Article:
Cut a third (or a half depending how hungry you are) off a whole loaf of French bread. Cut the hunk in half. Grill the halves, sliced side down in melted butter just until toasted. Spread with mustard/mayo as you like, put crab patties on one side top with 2 slices of cheese and shredded lettuce and tomato. Top with other slice of bread and put the the sandwich back on the grill and top with a heavy skillet or grill press until the sandwich is toasted on top and pressed flat and cheese is melted.


  1. Some people who tried this reported having problems with their crab patties not holding together during frying. Crabmeat is notoriously hard to work with and will break up under the best of circumstances. For better results, try these tips:
    1.) Add a beaten egg to your dressing mixture if it seems too "loose" (be careful - you don't want scrambled eggs in your patties).
    2.) Shape your patties, dust in extra bread crumbs or flour and refrigerate for an hour or so until firm before frying. Alternatively, you can refrigerate the mixture before shaping the patties.
    3.) Handle the crabmeat as little as possible. Don't overmix or turn more than once.
    4.) Make smaller patties and ensure the oil/butter mix (@ 1/4" deep) is hot enough to give the patties a good sear. The crust will help the patties stay together.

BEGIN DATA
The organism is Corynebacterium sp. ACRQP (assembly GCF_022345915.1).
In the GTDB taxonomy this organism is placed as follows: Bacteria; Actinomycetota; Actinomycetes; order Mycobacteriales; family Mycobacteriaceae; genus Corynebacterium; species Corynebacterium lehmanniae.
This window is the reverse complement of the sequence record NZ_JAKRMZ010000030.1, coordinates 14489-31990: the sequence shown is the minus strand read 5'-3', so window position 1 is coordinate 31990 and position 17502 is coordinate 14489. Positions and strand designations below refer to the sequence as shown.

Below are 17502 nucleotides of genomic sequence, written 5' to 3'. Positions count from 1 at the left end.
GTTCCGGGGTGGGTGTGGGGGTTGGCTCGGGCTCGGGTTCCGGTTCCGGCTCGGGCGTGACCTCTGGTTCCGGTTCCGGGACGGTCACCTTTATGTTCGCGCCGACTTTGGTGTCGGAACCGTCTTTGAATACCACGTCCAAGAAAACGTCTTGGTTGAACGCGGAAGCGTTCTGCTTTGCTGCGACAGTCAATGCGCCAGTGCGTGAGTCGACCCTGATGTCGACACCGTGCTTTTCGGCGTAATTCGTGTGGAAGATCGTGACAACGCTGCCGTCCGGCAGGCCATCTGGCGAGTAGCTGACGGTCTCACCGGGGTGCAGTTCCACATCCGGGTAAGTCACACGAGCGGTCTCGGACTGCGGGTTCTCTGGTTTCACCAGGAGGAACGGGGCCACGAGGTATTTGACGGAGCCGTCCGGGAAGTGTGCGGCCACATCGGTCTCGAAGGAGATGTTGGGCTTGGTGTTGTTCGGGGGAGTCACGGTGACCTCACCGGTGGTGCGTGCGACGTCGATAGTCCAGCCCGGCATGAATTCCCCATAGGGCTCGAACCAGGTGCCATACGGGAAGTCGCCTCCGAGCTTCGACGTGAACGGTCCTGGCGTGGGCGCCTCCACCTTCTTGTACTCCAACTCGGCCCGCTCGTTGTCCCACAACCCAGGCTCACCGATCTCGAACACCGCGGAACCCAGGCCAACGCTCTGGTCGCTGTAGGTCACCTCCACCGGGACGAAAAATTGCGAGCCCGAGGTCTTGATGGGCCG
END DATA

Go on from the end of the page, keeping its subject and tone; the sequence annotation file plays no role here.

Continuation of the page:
5.) If all else fails, you can also bake these in the oven as opposed to frying them. You just won't get the brown crust.

  2. I just found your blog (via the Facebook Page for Old Biloxi Recipes) when I suddenly found myself craving a Vancleave Special and googled "Rosetti's Vancleave Special." I grew up in Pascagoula and we regularly went to Rosetti's for po-boys.

    I've got a half-pound of jumbo lump crabmeat I bought this weekend on the NC coast. Can't wait to make this! I'll likely be blogging about it at:

  3. Growing up in Biloxi, remember going to the "Point" to Rosetti's for the po boy's and a long neck glass bottle of Barq's rootbeer. I favored the roast beef or the shrimp, but hand's down there was NO PLACE where you could get a better po boy. Thought the cafe would always be there, sad as it is, it's not. But still remember the good times there, and in Biloxi in general.